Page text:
Reading the initials downwards yields the message "CLUB PLAYING HOME AT LORDS". The famous Lord's cricket ground is home to the Marylebone Cricket Club, and thus we get 11. Marylebone. 2D. Art HeistThe key for this part is to look at the flags of the countries/territories named: Cape Verde's flag has 10 prominent stars (one for each of the Cape Verde islands); the old flag of Siam (a former name for what is now called Thailand) has an elephant on it; and the flag of Gibraltar has a castle on it. Thus we get 10. Elephant & Castle. 3A. TogethernessEach 3x3 square represents a number in base three. Number the columns 0, 1, 2, then read the rows downward to get the ternary representations. e.g., the first item is 022 (base 3) corresponding to the number 8, and hence to the letter "H". Continuing in this way spells out "Hammersmith", and the base three nature indicates that the associated number is 3. So this piece yields 3. Hammersmith. 3B. Puzzle Fun PlacematAfter solving the crossword, the unclued across answer is seen to be "fifteen", and the first, third, and fifth rows spell out the message "Bard's birth place". Here "Bard" refers to William Shakespeare (whose works are referenced several times in the clues), who was born in StratforduponAvon, indicating the answer of 15. Stratford.
3C. Om Nom NomThe 16 squares of the grid indicate that this is item number 16. After solving the clues, it should be realised that the answers may be placed to overlap this grid:
Reading the highlighted 4 by 4 grid, alternating left to right and right to left spells out the location. Combined with the number of squares in the grid, we get 16. Dalston Kingsland. 3D. Rime RoyalThe text gives the names of four taxi companies. Converting the letters to numbers in standard fashion and performing the arithmetic within each name yields respective values of 20, 1, 24, and 9. Turning these back into letters spells out "taxi", confirming the answer. Performing the remaining arithmetic between the four names gives 20 + 1  24 + 9 = 6 as the associated number, and thus this piece yields 6. Taxi. 4A. A Typical PuzzleThe text tells us not to take irregular selections, so we should take regular ones instead. Selecting every fourth letter spells out the answer, and so we get 4. Ealing Broadway. 4B. Double JeopardyThe sudoku is solvable by standard means, giving the following completed grid:
The highlighted numbers are 18, 1, 25, 14, 5, 18, 19, 12, 1, 14, 5, 2. Converting these to letters spells out "Rayners Lane", with the final "2" indicating the piece number for this puzzle. Thus: 2. Rayners Lane. 4C. Team StatisticsThe text fairly straightforwardly indicates the West Ham United Football Club. Taking the first letter of each word spells "fourteen", and so this piece gives 14. West Ham. 4D. Puzzle Competition ReminderThere are 18 squares between the two grids, thus this is item number 18. As indicated by the +/ sign in the background of the first grid, each letter should be advanced or retreated by the number in the matching square. In some cases this gives a value after Z, which is taken to be a space. The two grids that result are:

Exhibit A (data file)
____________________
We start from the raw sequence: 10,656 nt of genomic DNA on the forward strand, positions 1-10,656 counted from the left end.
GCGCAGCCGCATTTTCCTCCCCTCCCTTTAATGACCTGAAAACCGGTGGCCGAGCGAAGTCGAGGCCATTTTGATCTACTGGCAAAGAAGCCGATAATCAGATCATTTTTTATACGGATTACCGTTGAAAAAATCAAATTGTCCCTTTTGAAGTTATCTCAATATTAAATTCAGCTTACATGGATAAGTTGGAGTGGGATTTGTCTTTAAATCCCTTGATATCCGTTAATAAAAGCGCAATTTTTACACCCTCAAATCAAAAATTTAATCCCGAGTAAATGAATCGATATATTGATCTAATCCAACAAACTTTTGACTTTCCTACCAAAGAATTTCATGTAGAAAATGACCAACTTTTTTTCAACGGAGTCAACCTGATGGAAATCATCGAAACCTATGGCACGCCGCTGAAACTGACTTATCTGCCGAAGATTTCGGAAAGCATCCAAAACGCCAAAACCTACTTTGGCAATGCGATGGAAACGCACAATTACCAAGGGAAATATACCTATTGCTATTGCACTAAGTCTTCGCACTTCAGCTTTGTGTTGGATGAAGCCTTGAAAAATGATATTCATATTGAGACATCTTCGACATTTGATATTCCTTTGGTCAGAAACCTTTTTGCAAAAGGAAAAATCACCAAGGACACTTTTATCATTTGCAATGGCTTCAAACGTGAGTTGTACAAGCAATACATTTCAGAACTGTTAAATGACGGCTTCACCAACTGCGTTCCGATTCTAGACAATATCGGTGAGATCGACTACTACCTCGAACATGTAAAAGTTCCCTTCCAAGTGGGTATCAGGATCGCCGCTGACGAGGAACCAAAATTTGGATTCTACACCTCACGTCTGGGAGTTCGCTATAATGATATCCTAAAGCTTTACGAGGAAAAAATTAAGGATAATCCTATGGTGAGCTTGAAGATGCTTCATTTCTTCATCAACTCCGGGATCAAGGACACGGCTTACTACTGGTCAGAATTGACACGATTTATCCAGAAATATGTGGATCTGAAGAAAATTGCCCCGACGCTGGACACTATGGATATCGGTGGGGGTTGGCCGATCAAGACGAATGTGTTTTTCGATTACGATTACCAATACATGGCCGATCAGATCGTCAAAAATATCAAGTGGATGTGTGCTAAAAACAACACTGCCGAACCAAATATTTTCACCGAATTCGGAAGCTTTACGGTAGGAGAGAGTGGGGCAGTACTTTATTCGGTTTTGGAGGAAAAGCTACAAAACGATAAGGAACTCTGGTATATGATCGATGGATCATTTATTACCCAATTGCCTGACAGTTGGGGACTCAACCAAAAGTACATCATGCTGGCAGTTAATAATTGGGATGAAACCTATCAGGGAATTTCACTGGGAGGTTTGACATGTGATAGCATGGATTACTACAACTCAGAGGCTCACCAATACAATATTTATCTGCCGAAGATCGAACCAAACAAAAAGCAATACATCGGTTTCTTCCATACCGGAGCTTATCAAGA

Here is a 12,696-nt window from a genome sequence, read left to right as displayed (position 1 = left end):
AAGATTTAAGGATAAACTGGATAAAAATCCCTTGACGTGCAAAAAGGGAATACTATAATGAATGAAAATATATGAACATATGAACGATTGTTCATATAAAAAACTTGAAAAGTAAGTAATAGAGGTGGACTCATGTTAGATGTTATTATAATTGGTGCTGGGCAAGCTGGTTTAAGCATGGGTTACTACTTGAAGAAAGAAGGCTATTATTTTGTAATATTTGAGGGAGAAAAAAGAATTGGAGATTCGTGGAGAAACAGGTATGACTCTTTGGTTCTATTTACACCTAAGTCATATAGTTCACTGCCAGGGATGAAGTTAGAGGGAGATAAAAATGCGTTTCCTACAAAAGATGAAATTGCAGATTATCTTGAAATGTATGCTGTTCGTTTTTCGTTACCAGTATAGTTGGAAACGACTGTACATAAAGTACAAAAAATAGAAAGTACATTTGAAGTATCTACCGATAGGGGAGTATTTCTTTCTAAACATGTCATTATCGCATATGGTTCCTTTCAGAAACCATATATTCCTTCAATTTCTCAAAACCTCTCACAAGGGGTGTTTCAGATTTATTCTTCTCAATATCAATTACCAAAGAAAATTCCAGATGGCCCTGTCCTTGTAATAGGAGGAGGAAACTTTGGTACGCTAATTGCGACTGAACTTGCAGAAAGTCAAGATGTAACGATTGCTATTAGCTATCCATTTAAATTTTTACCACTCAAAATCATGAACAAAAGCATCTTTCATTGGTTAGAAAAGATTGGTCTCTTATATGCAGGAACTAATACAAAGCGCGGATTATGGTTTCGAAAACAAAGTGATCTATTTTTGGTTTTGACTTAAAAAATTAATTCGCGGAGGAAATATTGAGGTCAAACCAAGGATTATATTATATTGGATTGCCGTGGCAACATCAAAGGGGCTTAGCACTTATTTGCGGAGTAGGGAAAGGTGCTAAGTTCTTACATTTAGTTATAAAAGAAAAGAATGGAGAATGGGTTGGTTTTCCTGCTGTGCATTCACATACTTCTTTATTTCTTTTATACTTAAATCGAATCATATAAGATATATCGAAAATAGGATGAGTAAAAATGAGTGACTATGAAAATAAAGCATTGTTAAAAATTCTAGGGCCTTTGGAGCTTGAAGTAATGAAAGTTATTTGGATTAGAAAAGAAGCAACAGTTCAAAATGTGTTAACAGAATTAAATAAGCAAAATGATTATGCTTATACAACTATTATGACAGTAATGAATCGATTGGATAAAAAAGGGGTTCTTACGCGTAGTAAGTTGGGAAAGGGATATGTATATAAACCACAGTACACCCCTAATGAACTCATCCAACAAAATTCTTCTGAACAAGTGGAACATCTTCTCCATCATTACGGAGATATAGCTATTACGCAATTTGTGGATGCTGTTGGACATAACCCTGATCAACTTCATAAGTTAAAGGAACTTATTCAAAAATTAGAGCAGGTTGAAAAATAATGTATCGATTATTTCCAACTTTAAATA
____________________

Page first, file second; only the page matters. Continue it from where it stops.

Reading from the appropriate point, combined with the number, reveals this to give 18. Dalston Junction. 5A. Latin Pipes IIA little inspiration from the layout may lead to the realisation that the desired entries are for the square root of 8. Filling in the first 65 digits of this quare root, the marked values can be converted to letters in the usual way. These anagram to "Leicester", which combines with the "Square" to give the location, and the remaining 8 is the piece number. Thus we get 8. Leicester Square.
5B. Cognitive Text FixThe signs below each character indicate a number of positions to move it, left for minus signs, right for plus signs, or omit entirely for 'x's. The message after applying the shifts is: "twenty: canning town" and thus the piece is 20. Canning Town. 5C. Caesar SaladThe resulting set is: Lisbon, Nicosia, Belgrade, Tel Aviv, and Zagreb. These five cities are all associated to the term White City and so we have 5. White City. 5D. FourLetter WordsPlacing the words in the grid yields:
The highlighted squares spell out "HALF FIVE PLUS NINE", giving the number 7 (half of fourteen = five + nine). The middle row reads "PINS FURY BARK"; swapping the initial letters between the words in the manner of a spoonerism completes the answer: 7. Finsbury Park.